Published in Resolve, for the journey and beyond, Winter 2010 issue
The world of infertility has long been dominated by focusing on the woman, but men have a significant role in the ability of a couple to conceive. Sperm counts and sperm quality have decreased by more than 40% in the past half century due to sperm’s sensitivity to heat, environmental toxins, diet and stress. Approximately 40-60% of all fertility problems are related to male factor issues.¹
Several factors can be responsible for male infertility, such as low sperm count, abnormal sperm shape and size (morphology), reduced sperm motility and abnormal liquefaction (time for semen to liquefy post-ejaculation). Lifestyle, genetics and physiological changes can also raise or lower male fertility and significantly affect a man’s ability to produce offspring.
Acupuncture and Chinese herbal medicine offer effective tools for couples seeking to enhance male fertility. Research shows a “statistically significant increase after acupuncture in the percentage and number of sperm without ultastructural defects in the total ejaculates” in men with idiopathic oligospermia, asthenospermia or teratozoospermia.² Sperm production and quality can be increased, mechanical blockages can be dissolved or reduced and hormonal factors can often be corrected by restoring balance to the entire body with acupuncture.³
The general theory of acupuncture is based on the premise that there is a vital energy behind all life forms and life processes. This energy, called “qi” (pronounced “chee”), circulates throughout the body along well-defined pathways. Proper circulation of qi is essential for health. Disruptions of this flow are the cause for disease. Acupuncture corrects qi flow returning the body to a state of balance. According to Chinese medical theory, by increasing the male partner’s whole-body health the sperm will be of better quality.
In addition to acupuncture treatments, Chinese medicine addresses lifestyle factors that may be detrimental to sperm integrity. Treatment plans include a series of acupuncture treatments, Chinese herbal formulas, proper exercise programs, specific dietary recommendations, stress reduction and suggested vitamins, minerals and anti-oxidant supplementation.
There are some basic supplements and lifestyle factors that can be useful for any man trying to improve sperm quality including supplements such as multi-vitamins, fish oil and Selenium; nutrition such as eating organic foods and avoiding saturated fats; and lifestyle such as maintaining normal body weight, reducing stress and reducing scrotal temperatures.
The role that stress plays in fertility is still largely unknown, but the fact that facing fertility challenges is stressful is indisputable. While having an acupuncture treatment cannot remove the stresses of daily life, it enables the body to better manage and respond to situations that cause stress. An acupuncture treatment itself is very relaxing. Most people leave feeling restored and calm.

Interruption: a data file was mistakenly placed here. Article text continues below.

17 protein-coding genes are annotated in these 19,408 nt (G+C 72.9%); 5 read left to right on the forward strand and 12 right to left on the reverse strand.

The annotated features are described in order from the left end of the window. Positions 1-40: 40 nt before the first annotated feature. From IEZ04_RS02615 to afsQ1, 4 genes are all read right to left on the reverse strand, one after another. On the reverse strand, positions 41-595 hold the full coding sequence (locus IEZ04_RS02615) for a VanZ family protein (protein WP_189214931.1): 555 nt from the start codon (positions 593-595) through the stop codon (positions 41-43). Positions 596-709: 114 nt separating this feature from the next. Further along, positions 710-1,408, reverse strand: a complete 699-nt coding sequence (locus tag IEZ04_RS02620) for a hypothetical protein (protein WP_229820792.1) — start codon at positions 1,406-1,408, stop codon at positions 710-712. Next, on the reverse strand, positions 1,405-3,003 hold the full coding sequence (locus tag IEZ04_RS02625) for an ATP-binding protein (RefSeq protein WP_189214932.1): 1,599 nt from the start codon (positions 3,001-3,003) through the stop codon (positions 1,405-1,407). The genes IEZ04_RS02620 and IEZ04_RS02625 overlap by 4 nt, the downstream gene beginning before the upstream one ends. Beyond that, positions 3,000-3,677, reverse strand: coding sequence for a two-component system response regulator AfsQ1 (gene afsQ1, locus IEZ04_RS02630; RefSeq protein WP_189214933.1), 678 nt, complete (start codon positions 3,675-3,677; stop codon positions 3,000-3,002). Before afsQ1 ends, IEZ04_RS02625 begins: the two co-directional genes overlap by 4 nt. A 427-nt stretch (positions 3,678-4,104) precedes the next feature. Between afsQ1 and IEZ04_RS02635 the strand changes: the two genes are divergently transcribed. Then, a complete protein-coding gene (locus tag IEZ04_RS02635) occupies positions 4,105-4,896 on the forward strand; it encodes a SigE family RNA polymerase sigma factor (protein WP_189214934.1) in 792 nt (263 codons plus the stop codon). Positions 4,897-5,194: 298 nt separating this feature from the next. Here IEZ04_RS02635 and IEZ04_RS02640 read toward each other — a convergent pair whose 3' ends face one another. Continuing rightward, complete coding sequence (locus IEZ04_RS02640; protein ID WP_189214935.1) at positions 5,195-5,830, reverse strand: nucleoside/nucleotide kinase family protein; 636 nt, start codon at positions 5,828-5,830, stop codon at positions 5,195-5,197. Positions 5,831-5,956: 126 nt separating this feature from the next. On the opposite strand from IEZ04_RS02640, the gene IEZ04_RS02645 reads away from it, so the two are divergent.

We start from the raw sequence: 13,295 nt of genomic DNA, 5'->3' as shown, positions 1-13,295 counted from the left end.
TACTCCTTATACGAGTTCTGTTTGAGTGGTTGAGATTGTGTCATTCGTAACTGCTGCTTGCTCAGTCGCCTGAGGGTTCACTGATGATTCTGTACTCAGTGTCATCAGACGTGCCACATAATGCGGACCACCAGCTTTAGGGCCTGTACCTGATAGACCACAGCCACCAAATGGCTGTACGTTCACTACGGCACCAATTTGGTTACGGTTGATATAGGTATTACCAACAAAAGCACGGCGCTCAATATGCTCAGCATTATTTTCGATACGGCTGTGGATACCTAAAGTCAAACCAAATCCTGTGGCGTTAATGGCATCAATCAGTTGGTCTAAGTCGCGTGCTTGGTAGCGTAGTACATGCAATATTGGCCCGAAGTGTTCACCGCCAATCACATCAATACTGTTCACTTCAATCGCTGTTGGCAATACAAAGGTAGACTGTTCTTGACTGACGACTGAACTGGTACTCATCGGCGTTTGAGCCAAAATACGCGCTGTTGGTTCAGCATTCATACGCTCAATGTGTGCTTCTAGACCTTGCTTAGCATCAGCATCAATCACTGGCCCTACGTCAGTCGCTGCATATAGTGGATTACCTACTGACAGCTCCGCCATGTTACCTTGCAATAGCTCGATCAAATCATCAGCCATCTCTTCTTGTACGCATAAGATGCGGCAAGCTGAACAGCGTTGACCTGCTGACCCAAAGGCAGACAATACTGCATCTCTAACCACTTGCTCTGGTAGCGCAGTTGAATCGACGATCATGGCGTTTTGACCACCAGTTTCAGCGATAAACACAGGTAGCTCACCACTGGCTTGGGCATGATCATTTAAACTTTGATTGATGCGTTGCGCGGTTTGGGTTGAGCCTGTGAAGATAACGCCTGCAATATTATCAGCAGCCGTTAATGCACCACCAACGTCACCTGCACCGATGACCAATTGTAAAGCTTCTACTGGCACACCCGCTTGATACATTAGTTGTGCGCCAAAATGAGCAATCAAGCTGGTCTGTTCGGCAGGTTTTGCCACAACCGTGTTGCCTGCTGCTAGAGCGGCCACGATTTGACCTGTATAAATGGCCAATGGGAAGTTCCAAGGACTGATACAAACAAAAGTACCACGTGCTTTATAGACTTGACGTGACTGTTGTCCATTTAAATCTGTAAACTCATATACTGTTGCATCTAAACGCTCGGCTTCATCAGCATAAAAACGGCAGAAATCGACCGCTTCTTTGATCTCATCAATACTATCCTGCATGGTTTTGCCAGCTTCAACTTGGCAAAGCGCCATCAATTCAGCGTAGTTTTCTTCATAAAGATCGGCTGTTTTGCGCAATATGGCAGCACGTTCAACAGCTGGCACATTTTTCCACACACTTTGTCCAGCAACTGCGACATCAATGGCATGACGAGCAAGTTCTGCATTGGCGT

Ideally the minimum course of treatment for men is three months. But improvements in sperm quality and quantity can occur rapidly making acupuncture a complement to increasing successful intrauterine insemination (IUI) or in vitro fertilization (IVF) procedures. Acupuncture can be started any time during an assisted reproductive technology (ART) cycle. A study of men with idiopathic infertility who had failed intracytoplasmic sperm injection (ICSI) were treated with acupuncture twice weekly for eight weeks followed by ICSI treatment again concluded that acupuncture can improve sperm quality and fertilization rates in ART.
Chinese medicine treats the whole person. By moving the whole body toward better health the sperm is also in better health. During a course of acupuncture treatments you can expect to feel better overall including increased energy, better quality sleep and less stress. Healthier bodies make healthier sperm. Even when IVF and ICSI are required to conceive, sperm can become healthier and ART procedures can be more effective with acupuncture and Chinese herbal medicine
- Murray, M, Pizzorno J. “Encyclopedia of Natural Medicine, Revised 2nd Edition”, Prima Publishing, 1988; 575-86
- Pei, J, Strehler, E, Noss, U, Abt, M, Pimboni, P, Baccentti, B, Sterzik, K. “Quantitative evaluation of spermatozoa ultrastructure after acupuncture treatment for idiopathic male fertility”. Fertility and Sterility; July 2005; 84(1): 141-7
- Lewis, R “The Infertilty Cure”, Little, Brown, 2004; 85, 103, 253-61
RESOLVE encourages patients to discuss with their physician any alternative treatments they are considering, including diet and supplements.
SUSAN DARLING, LAC, DIPL.OM NCCAOM is licensed acupuncturist by the state of Washington and nationally certified by the National Certification Commission of Acupuncture and Oriental Medicine (NCCAOM) as a diplomate of Acupuncture and Chinese Herbology. Susan practices at Acupuncture Northwest & Associates in Seattle, WA. For more information, contact Susan at 206.332.0868, firstname.lastname@example.org.
The original article can be found at: http://www.resolve.org/infertility-overview/optimizing-fertility/enhancing-male-fertility.html